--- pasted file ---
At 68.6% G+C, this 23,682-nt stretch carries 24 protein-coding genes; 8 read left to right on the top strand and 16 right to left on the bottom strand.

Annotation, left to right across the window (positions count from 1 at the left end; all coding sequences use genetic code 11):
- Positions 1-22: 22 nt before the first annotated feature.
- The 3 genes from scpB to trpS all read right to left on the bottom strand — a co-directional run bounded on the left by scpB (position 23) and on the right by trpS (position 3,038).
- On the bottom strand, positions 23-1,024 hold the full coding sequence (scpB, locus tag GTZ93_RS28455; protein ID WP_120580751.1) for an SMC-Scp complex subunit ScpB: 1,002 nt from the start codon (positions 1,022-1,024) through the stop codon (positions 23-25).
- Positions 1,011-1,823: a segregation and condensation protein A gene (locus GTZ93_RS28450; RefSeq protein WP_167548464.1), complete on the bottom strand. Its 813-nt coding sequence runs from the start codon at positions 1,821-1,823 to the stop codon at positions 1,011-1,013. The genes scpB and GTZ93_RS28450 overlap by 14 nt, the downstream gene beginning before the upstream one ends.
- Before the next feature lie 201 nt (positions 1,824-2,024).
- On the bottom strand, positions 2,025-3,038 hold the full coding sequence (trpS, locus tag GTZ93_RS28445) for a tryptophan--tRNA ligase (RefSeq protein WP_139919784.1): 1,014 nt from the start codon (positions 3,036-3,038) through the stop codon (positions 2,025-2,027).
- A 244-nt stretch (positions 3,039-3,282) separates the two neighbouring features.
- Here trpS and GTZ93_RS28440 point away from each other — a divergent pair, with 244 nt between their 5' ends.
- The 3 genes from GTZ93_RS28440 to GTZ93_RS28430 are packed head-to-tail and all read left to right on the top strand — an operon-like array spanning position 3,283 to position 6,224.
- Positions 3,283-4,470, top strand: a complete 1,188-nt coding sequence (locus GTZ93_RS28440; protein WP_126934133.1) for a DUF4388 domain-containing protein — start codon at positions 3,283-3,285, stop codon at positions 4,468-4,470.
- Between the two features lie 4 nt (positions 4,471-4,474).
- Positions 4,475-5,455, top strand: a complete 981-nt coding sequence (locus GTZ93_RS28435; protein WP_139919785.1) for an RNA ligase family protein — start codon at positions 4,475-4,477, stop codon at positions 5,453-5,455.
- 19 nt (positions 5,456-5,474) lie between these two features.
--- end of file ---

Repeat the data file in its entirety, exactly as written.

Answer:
At 68.6% G+C, this 23,682-nt stretch carries 24 protein-coding genes; 8 read left to right on the top strand and 16 right to left on the bottom strand.

Annotation, left to right across the window (positions count from 1 at the left end; all coding sequences use genetic code 11):
- Positions 1-22: 22 nt before the first annotated feature.
- The 3 genes from scpB to trpS all read right to left on the bottom strand — a co-directional run bounded on the left by scpB (position 23) and on the right by trpS (position 3,038).
- On the bottom strand, positions 23-1,024 hold the full coding sequence (scpB, locus tag GTZ93_RS28455; protein ID WP_120580751.1) for an SMC-Scp complex subunit ScpB: 1,002 nt from the start codon (positions 1,022-1,024) through the stop codon (positions 23-25).
- Positions 1,011-1,823: a segregation and condensation protein A gene (locus GTZ93_RS28450; RefSeq protein WP_167548464.1), complete on the bottom strand. Its 813-nt coding sequence runs from the start codon at positions 1,821-1,823 to the stop codon at positions 1,011-1,013. The genes scpB and GTZ93_RS28450 overlap by 14 nt, the downstream gene beginning before the upstream one ends.
- Before the next feature lie 201 nt (positions 1,824-2,024).
- On the bottom strand, positions 2,025-3,038 hold the full coding sequence (trpS, locus tag GTZ93_RS28445) for a tryptophan--tRNA ligase (RefSeq protein WP_139919784.1): 1,014 nt from the start codon (positions 3,036-3,038) through the stop codon (positions 2,025-2,027).
- A 244-nt stretch (positions 3,039-3,282) separates the two neighbouring features.
- Here trpS and GTZ93_RS28440 point away from each other — a divergent pair, with 244 nt between their 5' ends.
- The 3 genes from GTZ93_RS28440 to GTZ93_RS28430 are packed head-to-tail and all read left to right on the top strand — an operon-like array spanning position 3,283 to position 6,224.
- Positions 3,283-4,470, top strand: a complete 1,188-nt coding sequence (locus GTZ93_RS28440; protein WP_126934133.1) for a DUF4388 domain-containing protein — start codon at positions 3,283-3,285, stop codon at positions 4,468-4,470.
- Between the two features lie 4 nt (positions 4,471-4,474).
- Positions 4,475-5,455, top strand: a complete 981-nt coding sequence (locus GTZ93_RS28435; protein WP_139919785.1) for an RNA ligase family protein — start codon at positions 4,475-4,477, stop codon at positions 5,453-5,455.
- 19 nt (positions 5,456-5,474) lie between these two features.